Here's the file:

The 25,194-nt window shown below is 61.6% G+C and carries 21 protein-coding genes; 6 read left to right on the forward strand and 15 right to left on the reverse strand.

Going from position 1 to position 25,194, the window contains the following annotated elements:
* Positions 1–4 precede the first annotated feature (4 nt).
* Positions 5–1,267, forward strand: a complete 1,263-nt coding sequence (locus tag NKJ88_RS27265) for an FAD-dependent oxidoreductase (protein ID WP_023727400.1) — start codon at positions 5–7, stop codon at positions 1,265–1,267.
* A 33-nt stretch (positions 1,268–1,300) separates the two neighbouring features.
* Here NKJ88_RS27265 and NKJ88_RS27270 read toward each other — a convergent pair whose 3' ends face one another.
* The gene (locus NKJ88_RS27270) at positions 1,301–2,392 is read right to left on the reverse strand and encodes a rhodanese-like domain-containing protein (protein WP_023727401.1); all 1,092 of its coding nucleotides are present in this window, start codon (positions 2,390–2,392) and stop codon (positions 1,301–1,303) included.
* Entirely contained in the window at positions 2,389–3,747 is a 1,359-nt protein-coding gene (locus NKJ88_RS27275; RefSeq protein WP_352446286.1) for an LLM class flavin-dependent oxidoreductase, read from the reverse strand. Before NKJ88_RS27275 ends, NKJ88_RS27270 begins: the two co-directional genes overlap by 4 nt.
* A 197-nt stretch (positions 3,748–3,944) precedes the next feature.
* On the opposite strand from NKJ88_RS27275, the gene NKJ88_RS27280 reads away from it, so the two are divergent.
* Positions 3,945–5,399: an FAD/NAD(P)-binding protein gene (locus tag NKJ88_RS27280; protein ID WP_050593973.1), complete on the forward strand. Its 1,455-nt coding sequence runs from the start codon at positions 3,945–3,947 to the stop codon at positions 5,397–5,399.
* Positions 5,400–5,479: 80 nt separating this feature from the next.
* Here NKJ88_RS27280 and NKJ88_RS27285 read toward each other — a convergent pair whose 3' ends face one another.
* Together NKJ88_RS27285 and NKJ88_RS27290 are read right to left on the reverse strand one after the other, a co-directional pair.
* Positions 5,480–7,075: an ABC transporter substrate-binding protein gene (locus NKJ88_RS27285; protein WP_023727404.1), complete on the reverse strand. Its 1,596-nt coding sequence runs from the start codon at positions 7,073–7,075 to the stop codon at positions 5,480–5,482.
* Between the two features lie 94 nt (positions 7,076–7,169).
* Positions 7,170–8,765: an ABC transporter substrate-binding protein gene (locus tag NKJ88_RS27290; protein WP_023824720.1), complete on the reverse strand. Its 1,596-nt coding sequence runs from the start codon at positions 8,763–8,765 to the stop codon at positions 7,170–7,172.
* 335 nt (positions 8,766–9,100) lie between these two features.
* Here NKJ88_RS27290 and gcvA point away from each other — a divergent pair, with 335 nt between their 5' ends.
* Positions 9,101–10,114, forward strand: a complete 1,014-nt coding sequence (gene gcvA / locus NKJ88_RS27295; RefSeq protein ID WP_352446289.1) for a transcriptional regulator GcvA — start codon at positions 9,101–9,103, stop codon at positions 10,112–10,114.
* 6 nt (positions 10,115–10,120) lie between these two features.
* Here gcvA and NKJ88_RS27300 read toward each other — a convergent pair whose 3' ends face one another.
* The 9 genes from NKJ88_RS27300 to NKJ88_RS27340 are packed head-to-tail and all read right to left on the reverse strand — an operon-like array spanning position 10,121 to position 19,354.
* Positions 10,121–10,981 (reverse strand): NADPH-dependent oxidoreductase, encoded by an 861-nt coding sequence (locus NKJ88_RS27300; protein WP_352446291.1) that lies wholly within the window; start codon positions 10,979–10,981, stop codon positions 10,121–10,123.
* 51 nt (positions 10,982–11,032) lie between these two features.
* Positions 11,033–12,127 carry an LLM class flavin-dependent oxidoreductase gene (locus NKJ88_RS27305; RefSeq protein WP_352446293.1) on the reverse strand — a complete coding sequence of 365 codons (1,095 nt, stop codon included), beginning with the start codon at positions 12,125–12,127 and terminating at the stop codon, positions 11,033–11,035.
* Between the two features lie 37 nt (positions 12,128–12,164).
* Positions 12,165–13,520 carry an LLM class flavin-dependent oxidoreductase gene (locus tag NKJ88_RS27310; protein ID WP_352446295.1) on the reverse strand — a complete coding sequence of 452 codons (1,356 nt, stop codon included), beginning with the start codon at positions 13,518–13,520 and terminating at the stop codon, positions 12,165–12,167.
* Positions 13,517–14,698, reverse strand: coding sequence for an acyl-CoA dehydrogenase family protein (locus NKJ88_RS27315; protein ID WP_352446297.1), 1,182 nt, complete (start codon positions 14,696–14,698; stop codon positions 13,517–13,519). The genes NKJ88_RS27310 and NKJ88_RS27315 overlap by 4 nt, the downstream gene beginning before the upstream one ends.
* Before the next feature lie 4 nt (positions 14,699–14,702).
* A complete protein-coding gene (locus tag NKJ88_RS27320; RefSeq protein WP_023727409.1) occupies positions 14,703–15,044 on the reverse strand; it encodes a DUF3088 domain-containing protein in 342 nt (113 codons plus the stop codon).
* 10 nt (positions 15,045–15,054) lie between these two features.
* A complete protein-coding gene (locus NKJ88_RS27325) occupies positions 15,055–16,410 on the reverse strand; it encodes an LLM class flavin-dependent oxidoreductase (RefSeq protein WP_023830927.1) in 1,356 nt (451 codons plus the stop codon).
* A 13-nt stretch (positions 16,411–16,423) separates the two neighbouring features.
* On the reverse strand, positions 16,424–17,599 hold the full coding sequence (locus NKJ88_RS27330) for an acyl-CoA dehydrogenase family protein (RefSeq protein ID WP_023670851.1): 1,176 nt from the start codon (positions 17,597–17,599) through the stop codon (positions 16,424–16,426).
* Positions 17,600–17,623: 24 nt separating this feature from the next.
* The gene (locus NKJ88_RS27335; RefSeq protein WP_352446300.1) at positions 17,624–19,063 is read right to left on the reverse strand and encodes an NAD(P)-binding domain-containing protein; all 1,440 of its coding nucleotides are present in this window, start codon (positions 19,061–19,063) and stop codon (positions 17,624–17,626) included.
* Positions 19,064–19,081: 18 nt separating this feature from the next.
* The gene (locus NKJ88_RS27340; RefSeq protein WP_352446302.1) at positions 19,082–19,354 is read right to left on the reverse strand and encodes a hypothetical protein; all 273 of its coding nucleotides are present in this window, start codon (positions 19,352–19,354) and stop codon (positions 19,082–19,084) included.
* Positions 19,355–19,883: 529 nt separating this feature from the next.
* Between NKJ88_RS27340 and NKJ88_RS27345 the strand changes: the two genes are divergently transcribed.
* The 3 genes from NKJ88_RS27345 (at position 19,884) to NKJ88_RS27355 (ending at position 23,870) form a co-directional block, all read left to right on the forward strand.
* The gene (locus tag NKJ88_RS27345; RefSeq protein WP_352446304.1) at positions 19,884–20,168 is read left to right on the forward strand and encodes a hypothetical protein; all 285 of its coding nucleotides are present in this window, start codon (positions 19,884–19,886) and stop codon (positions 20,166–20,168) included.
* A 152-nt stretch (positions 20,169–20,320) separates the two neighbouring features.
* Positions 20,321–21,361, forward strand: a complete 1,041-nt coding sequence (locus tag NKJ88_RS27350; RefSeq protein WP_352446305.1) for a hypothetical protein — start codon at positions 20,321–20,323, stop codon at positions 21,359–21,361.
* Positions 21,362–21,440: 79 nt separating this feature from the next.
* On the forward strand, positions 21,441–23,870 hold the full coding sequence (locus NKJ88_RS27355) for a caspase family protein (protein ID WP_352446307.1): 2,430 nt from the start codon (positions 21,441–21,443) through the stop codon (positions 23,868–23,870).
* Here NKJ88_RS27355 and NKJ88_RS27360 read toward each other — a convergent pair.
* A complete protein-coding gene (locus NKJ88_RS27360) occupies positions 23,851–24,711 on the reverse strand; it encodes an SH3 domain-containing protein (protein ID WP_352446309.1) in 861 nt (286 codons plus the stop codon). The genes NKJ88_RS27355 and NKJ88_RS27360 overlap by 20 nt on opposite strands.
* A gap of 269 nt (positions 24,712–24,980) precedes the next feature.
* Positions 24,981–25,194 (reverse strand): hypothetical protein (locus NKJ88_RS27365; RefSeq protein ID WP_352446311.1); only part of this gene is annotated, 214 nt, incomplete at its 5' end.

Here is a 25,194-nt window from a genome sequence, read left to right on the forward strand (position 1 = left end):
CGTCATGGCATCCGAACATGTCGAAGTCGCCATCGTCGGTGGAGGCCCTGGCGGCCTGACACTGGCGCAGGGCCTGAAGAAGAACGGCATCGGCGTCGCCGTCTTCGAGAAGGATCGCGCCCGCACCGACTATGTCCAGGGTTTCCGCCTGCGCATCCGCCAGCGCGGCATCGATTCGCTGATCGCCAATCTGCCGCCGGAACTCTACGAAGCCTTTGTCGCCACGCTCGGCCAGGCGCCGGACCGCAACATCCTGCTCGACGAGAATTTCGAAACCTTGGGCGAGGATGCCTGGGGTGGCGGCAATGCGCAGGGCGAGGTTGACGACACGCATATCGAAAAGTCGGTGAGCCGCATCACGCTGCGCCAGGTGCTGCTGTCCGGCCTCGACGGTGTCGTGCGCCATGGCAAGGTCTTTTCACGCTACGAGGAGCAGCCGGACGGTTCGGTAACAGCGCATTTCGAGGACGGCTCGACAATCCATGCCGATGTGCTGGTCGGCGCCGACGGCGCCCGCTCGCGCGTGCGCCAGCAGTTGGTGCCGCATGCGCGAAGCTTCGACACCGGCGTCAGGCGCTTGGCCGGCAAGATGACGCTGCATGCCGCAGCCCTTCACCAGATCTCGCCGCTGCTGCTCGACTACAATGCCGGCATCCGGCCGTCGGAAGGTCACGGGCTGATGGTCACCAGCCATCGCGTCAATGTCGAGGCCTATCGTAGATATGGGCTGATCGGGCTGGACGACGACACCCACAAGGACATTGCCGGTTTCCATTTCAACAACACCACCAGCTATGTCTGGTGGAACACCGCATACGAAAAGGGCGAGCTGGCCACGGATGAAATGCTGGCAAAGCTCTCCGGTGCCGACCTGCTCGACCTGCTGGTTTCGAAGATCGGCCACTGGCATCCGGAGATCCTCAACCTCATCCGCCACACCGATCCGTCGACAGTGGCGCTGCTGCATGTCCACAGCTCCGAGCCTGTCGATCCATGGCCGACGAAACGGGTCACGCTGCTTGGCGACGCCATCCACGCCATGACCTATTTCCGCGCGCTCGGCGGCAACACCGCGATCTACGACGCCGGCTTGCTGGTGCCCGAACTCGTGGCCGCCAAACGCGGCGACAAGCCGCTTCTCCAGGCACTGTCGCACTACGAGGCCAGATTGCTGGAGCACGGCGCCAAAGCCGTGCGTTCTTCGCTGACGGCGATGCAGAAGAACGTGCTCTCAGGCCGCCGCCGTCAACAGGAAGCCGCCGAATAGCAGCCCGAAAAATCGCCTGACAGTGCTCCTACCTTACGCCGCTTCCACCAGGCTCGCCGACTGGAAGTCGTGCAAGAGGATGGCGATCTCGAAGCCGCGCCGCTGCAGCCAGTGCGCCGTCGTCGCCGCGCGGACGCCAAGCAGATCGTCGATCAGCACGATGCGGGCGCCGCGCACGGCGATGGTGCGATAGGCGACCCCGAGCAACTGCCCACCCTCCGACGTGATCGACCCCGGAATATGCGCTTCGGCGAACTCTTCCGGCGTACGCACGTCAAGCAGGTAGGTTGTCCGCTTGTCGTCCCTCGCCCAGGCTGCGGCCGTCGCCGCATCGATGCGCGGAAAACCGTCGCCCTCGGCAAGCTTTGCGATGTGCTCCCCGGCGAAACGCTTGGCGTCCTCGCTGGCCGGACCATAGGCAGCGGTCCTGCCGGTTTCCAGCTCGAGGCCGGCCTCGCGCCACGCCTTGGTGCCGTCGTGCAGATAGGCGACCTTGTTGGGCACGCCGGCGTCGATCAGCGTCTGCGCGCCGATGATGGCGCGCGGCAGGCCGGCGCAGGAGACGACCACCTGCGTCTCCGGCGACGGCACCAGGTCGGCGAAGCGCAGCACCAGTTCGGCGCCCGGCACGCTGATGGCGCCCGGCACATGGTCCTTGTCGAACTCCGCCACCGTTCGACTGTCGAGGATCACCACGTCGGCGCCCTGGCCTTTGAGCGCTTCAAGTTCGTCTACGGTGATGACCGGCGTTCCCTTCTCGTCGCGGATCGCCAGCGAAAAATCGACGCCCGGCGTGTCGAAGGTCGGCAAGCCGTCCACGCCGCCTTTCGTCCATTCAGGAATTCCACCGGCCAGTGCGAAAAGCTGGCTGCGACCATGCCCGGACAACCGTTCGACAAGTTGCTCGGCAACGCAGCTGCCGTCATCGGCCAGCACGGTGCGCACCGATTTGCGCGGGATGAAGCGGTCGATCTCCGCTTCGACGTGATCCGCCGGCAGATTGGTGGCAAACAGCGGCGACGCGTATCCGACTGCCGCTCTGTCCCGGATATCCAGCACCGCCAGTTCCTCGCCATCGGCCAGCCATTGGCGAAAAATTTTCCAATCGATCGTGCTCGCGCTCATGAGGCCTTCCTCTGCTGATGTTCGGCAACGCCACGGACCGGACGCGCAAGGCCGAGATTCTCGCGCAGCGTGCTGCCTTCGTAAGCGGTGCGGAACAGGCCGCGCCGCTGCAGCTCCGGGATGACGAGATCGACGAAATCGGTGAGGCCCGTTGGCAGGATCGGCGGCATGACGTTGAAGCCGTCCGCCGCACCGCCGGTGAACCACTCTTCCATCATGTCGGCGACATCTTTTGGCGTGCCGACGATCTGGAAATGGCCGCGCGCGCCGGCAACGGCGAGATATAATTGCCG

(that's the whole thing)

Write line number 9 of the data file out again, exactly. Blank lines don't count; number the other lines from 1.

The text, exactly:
* A 197-nt stretch (positions 3,748–3,944) precedes the next feature.